How do you retain and recognize your top employees?

Kristen Tepper

Employee retention and recognition tactics are two things every business struggle with, including dealerships, where being a car salesperson seems less and less like a career to millennials and more like a "until the next best thing" situation. What processes do you have in place to ensure your employees feel appreciated and committed to your company?

After all - studies show that when put your employees well-being at the forefront of your efforts you will reap immense financial gains. Employees who feel appreciate are proven to be more productivepositive and innovative in their day-to-day efforts. And an astounding 69% of employees would work harder if they felt their efforts were better appreciated.” (socialcast) furthermore, organizations with the most sophisticated recognition practices are 12 times more likely to have strong business outcomes. (Bersin by Deloitte, The State of Employee Recognition, 2012) -

Want more facts? I just wrote a new blog - 13 Eye-Opening Employee Recognition and Rewards Facts. Check it out and let me know what you think?!

Maddy Low

When I was at a dealership they had an employee of the month program, and everyone nominated their coworkers so it was chosen by the people who were working side by side every day! The winners from each dealership every month were put in a drawing and one winner from each dealership got to go to an all-expenses paid vacation with their spouse or a friend! So great!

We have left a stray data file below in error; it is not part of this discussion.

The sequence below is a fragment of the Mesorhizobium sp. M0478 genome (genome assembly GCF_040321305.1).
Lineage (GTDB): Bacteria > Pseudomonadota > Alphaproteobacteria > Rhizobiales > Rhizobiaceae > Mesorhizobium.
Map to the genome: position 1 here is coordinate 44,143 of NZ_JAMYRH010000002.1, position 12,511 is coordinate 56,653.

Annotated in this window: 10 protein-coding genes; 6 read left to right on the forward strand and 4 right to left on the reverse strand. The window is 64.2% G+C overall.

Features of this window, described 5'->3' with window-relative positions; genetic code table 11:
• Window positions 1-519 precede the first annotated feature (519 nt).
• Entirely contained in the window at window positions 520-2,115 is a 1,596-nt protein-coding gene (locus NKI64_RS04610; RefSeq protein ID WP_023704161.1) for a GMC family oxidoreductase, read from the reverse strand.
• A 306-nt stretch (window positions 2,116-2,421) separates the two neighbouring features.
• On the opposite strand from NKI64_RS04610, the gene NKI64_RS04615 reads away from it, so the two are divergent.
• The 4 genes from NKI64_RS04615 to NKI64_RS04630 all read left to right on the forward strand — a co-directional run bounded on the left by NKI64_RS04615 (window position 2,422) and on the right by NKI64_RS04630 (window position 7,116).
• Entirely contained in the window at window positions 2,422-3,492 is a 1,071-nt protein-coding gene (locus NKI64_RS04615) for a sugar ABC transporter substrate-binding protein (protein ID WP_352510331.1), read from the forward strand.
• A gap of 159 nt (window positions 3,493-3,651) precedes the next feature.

mark rask

We mainly award longevity and performance 

Kristen Tepper

@mark that's awesome! How do you guys keep track of it and what type of awards do you give out?

Joe Henry

H.R. studies have shown over and over that a defined career path for an employee keeps them engaged and retains them more than any other factor. Most dealerships can't provide all personnel a career path because of department structure. So the 2nd most effective is a retention bonus. One of my past dealers (that I worked for) and myself, put together the following retention plan for Techs and then we adapted it to all departments:

Take the Techs total hours turned in a quarter, set aside an additional $X per hour they have turned that quarter. Repeat each quarter. After 1 year and 1 additional quarter, the Tech is eligible for his FIRST quarter bonus. Each quarter after the Tech gets the next quarter. However, Tech leaves …. waaaa waaaa, forfeits the bonus. I can tell you from experience, when a Tech gave me the notice and I reminded them of leaving $5k+ on the table, that flipped them faster than a Pro Wrestler in WWE.

Example using assumptions: Let’s say Tech turns 48 flat rate hours every week, we will use $2.25 per hour retention bonus, 52 weeks a year = 13 weeks in a quarter year, $2.25 x 48 hours = $108 each week, x 13 weeks (amount of weeks in a quarter) = $1,404 per quarter. After a year, if they leave, bye bye to $5,616 Bonus Money!!!!

 

Mike Cartwright

Nice article, Kristen. Thank you for the statistics. Besides rewards and recognition, our company promotes work-life balance. We create a lot of events and activities where we can just bond and relax. We also give employees the time to attend training about graphic design, leadership, and more.

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